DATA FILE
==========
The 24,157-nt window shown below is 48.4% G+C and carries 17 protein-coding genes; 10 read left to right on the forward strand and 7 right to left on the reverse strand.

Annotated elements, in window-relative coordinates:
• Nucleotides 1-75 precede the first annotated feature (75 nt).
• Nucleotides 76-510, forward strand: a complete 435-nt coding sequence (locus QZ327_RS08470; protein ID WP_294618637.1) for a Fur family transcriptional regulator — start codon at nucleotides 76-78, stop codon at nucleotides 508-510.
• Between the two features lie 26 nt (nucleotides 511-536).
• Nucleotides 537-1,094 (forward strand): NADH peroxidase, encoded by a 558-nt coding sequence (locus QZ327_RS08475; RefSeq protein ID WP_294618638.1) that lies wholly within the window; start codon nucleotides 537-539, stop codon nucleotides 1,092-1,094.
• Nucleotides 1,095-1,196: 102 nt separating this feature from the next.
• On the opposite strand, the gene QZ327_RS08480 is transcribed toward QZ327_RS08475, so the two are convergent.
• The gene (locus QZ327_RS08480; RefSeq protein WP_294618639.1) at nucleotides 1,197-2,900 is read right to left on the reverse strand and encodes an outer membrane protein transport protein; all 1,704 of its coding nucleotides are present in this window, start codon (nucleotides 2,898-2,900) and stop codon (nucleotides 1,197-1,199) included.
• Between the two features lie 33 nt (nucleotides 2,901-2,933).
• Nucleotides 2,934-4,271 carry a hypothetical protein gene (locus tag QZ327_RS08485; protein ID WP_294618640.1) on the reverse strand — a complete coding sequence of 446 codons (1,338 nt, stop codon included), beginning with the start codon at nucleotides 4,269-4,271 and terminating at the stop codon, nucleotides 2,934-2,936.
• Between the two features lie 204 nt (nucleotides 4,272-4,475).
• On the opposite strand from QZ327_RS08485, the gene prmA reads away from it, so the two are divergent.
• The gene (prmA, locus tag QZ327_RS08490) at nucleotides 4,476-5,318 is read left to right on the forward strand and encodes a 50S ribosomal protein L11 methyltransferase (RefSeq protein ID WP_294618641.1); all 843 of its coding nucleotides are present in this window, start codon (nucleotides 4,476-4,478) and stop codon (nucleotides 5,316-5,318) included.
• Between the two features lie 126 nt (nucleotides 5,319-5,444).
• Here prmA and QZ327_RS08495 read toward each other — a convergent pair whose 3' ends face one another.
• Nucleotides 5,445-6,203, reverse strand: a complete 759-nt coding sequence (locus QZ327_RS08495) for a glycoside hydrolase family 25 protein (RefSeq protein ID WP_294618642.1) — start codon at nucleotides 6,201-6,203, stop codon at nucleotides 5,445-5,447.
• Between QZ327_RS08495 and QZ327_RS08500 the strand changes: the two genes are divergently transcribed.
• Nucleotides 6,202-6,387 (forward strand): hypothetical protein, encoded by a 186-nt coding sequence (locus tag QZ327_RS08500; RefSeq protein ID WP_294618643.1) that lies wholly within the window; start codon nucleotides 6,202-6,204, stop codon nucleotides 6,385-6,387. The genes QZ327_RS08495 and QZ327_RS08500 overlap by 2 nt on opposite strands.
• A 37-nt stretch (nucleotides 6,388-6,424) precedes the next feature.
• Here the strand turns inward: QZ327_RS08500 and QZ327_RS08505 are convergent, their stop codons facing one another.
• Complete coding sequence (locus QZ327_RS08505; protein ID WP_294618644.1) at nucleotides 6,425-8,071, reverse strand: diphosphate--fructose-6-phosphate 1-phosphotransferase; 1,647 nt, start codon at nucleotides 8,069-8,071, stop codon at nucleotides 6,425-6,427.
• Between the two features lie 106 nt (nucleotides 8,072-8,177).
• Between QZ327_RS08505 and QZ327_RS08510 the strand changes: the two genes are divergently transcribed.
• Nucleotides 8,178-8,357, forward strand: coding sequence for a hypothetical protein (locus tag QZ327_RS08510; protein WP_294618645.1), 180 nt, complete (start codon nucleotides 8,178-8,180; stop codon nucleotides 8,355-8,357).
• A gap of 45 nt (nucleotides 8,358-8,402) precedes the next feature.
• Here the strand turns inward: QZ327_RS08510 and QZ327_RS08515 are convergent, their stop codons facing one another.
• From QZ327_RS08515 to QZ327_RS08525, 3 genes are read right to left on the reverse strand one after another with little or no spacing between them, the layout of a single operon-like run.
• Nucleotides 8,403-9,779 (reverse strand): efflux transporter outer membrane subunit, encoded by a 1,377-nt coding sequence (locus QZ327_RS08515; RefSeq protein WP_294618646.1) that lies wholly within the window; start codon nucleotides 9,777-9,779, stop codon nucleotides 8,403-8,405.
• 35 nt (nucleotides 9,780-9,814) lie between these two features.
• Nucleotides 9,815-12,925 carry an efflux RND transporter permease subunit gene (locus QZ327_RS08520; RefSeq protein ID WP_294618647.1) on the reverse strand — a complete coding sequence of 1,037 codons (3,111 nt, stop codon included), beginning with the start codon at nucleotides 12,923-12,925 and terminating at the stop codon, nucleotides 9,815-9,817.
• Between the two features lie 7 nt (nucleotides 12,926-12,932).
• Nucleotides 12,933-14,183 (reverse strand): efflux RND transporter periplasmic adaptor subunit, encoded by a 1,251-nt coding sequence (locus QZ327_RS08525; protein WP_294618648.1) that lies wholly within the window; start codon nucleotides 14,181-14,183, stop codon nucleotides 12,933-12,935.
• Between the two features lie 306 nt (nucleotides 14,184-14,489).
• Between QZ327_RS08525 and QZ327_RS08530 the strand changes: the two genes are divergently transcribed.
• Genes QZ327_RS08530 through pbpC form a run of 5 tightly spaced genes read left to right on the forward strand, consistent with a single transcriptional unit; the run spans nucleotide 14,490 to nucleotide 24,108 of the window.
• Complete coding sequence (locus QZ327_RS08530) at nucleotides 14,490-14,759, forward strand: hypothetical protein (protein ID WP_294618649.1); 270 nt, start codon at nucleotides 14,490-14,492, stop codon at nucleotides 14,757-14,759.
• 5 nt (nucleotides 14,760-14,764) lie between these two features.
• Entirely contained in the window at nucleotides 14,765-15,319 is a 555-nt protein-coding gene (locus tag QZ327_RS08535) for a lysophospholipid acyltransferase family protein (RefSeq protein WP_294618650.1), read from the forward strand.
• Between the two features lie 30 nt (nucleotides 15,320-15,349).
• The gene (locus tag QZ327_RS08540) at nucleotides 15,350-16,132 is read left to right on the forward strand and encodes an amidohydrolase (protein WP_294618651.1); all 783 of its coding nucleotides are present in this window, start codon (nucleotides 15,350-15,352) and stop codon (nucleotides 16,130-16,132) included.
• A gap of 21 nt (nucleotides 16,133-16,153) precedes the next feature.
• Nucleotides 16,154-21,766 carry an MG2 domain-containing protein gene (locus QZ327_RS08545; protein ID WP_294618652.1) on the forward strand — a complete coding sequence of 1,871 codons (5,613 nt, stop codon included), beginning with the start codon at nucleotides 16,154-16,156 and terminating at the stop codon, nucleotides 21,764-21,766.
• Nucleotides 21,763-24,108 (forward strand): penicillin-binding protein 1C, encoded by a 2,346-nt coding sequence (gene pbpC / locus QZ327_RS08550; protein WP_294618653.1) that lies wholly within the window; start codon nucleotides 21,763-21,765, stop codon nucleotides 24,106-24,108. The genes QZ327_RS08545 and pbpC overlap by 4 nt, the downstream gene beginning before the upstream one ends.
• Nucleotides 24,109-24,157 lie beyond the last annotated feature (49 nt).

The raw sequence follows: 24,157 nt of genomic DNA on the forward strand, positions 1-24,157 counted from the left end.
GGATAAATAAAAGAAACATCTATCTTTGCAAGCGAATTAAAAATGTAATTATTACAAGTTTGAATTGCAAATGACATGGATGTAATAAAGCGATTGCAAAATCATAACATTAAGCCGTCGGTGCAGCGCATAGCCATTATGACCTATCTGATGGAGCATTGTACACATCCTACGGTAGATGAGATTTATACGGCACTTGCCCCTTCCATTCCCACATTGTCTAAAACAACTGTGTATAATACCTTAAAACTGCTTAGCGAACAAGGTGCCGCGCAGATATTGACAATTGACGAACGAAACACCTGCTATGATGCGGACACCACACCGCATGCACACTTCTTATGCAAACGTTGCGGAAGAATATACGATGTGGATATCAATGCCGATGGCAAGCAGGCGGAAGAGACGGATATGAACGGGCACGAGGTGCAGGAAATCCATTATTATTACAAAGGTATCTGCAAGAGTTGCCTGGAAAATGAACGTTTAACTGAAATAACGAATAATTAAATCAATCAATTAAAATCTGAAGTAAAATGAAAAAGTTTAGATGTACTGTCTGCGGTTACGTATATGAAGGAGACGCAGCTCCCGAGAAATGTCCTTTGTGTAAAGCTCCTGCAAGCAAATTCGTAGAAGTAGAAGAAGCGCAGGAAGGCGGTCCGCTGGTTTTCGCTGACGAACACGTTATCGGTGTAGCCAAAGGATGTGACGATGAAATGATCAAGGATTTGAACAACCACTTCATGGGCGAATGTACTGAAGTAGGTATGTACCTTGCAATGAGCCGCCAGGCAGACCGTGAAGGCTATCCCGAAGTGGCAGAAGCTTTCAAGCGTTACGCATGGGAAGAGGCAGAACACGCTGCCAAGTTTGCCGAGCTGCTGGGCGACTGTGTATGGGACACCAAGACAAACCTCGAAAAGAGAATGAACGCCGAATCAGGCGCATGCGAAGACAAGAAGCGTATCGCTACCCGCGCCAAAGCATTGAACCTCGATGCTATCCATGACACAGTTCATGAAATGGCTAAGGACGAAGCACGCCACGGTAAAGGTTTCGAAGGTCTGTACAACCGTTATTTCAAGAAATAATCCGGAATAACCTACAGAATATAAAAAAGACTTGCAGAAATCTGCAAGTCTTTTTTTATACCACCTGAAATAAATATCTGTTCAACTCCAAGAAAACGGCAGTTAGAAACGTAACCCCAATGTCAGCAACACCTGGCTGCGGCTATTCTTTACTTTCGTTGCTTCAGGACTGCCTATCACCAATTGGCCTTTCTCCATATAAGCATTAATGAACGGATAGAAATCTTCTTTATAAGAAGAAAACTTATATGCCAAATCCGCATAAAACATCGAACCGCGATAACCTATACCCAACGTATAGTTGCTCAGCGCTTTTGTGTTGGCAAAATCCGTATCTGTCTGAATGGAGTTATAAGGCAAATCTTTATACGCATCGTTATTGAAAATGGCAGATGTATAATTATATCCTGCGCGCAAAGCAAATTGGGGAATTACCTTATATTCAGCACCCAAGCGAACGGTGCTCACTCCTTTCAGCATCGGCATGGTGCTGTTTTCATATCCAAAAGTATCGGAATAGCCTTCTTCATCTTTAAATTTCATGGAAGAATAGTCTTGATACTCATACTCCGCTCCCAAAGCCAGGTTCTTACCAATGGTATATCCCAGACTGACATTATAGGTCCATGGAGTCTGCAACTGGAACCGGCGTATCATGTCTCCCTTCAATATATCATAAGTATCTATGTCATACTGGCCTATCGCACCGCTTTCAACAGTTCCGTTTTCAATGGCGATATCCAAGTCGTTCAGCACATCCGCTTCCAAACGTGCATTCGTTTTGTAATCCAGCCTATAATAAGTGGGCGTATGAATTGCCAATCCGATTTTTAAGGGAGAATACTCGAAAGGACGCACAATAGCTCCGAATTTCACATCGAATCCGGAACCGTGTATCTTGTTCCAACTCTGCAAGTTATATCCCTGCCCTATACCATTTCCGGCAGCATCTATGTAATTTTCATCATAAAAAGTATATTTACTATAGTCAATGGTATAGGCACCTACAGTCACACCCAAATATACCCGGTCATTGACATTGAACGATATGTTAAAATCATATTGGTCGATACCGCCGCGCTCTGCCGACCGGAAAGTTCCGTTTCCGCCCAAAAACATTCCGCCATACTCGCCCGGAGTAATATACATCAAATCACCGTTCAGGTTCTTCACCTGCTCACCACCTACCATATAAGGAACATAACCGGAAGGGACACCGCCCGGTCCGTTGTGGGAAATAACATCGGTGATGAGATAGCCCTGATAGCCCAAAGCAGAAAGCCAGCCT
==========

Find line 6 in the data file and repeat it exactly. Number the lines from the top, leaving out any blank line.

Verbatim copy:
• Nucleotides 537-1,094 (forward strand): NADH peroxidase, encoded by a 558-nt coding sequence (locus QZ327_RS08475; RefSeq protein ID WP_294618638.1) that lies wholly within the window; start codon nucleotides 537-539, stop codon nucleotides 1,092-1,094.